“Innovation Generation” UMBC

August 6, 2011 Written by  Comments Print

UMBC embraces the potential of all students to become innovative problem solvers, resource creators and boundary busters in their fields. Matching students with opportunities to learn through practice is one key way the Shriver Center helps them realize that potential.

This summer, nearly 700 UMBC students enrolled in the Shriver Center’s internship, co-op and research practica at sites across the United States. These experiences go beyond on-the-job skills training. They enable our students to articulate their passions, envision their futures, and break ground on unique professional paths—all while making a visible impact, whether they are at the White House or a Baltimore hospital.

Research Program Coordinator Carly Hunt of Johns Hopkins Bayview Medical Center writes, “Over the past several years, UMBC interns have contributed immensely to our research on psychological and psychosocial recovery following severe burn injury.”

In a 2012 Shriver Center survey, approximately 90% of respondents said that their placement increased the clarity of their career goals, their self-confidence and their ability to make decisions—essential qualities for effective agents of change in any field. Further, 77% wrote that their leadership skills improved as a direct result of their internship, co-op, or research experience.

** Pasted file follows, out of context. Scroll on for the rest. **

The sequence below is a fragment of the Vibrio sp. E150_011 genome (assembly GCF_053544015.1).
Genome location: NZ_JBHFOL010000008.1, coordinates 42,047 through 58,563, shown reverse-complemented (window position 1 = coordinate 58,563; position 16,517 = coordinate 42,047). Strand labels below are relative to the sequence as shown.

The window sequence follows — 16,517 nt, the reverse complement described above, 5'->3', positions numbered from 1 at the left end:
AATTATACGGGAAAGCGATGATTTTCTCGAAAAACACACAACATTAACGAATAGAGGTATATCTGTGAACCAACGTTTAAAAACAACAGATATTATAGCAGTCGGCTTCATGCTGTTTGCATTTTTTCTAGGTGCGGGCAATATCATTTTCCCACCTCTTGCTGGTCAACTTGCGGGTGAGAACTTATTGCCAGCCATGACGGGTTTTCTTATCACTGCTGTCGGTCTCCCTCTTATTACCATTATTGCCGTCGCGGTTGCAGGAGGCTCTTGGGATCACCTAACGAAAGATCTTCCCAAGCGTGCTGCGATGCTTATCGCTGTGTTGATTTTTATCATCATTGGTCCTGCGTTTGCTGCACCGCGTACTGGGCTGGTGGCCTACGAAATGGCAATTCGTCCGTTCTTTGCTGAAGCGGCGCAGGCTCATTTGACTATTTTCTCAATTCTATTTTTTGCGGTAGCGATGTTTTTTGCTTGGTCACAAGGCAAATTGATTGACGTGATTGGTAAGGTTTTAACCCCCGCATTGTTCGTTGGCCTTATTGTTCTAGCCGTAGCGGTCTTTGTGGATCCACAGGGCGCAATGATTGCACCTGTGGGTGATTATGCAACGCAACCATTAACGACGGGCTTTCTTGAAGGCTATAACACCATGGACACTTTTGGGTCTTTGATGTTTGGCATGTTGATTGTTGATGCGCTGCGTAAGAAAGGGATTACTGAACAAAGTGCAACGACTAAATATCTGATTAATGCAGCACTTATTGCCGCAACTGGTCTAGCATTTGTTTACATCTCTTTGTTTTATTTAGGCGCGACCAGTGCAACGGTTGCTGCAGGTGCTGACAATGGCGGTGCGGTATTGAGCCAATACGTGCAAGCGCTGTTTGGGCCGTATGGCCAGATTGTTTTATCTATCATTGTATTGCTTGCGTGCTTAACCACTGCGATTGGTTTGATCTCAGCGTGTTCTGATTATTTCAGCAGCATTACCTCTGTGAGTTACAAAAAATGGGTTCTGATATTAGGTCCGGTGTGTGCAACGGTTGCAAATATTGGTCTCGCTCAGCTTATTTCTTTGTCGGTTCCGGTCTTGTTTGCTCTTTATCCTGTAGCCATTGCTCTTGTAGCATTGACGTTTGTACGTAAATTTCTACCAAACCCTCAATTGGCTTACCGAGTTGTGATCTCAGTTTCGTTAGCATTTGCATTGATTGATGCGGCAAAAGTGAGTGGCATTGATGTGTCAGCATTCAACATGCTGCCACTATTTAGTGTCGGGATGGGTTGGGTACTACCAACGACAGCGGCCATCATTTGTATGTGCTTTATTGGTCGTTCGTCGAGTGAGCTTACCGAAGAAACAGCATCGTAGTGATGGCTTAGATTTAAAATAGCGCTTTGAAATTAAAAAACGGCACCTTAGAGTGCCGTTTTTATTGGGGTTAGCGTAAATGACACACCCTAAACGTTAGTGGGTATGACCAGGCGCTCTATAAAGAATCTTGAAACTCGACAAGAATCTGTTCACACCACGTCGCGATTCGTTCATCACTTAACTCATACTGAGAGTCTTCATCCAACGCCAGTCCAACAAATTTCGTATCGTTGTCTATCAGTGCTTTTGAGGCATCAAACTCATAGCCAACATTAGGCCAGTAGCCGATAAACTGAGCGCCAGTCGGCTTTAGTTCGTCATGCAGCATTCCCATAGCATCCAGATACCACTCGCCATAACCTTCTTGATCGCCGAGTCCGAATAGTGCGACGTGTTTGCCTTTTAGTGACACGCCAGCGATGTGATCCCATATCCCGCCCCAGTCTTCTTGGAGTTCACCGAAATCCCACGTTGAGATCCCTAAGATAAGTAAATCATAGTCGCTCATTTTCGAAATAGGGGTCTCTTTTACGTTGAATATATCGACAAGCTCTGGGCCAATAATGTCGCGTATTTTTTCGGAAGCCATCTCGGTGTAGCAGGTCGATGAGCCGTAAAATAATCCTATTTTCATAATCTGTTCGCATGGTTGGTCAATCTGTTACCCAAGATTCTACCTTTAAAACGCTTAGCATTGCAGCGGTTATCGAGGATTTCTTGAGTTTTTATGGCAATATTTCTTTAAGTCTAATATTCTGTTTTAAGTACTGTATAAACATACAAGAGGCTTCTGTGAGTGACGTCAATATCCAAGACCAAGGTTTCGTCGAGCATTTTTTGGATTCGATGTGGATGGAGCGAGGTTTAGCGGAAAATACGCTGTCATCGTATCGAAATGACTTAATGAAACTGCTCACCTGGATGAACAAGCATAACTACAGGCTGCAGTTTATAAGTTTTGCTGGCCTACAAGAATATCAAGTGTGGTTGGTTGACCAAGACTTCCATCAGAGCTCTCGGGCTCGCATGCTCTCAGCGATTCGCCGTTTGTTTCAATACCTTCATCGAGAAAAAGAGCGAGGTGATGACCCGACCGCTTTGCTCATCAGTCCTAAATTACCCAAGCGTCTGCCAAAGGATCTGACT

UMBC students have applied this leadership in an incredibly diverse range of ways. They have worked with non-profits to lead community service initiatives and spread their organizations’ reach through media campaigns. They have made companies more efficient and effective at serving clients and have offered fresh insight on scientific research. They have broken down preconceptions and cultivated new partnerships.

Timothy Potteiger ’14, computer engineering, writes that his White House internship program “really adopted an entrepreneurial mindset encouraging everyone on the team to be proactive.” He was thrilled to hit the ground running and meet the office’s high expectations.

This is gratifying news for Christine Routzahn, Director of Professional Practice at the Shriver Center. Routzahn says, “Our goal is that all UMBC students engage in applied learning and graduate with the knowledge and experience they need to find empowerment and success in their careers.”

Here we feature student interns from across UMBC who are making tangible impacts on their fields and the world.

Andres Camacho
Agent of Change, greeNEWit
Interdisciplinary Studies, Spring 2014

Camacho worked with greeNEWit—an energy solutions firm that seeks to reduce energy consumption and promote sustainability—to help launch the Cleats for Bare Feet and OUR Schools social initiatives. Cleats for Bare Feet collects second-hand athletic shoes and sporting equipment for distribution to children around the globe, from the U.S. to Haiti to Ethiopia. OUR Schools educates K-12 students about their power to influence environmental sustainability.

When you see the smile on the face of an orphaned boy from Ethiopia, when he tries on his new pair of soccer cleats, or you get a third grade class excited about sustainability, it really puts your work into context.

Original Source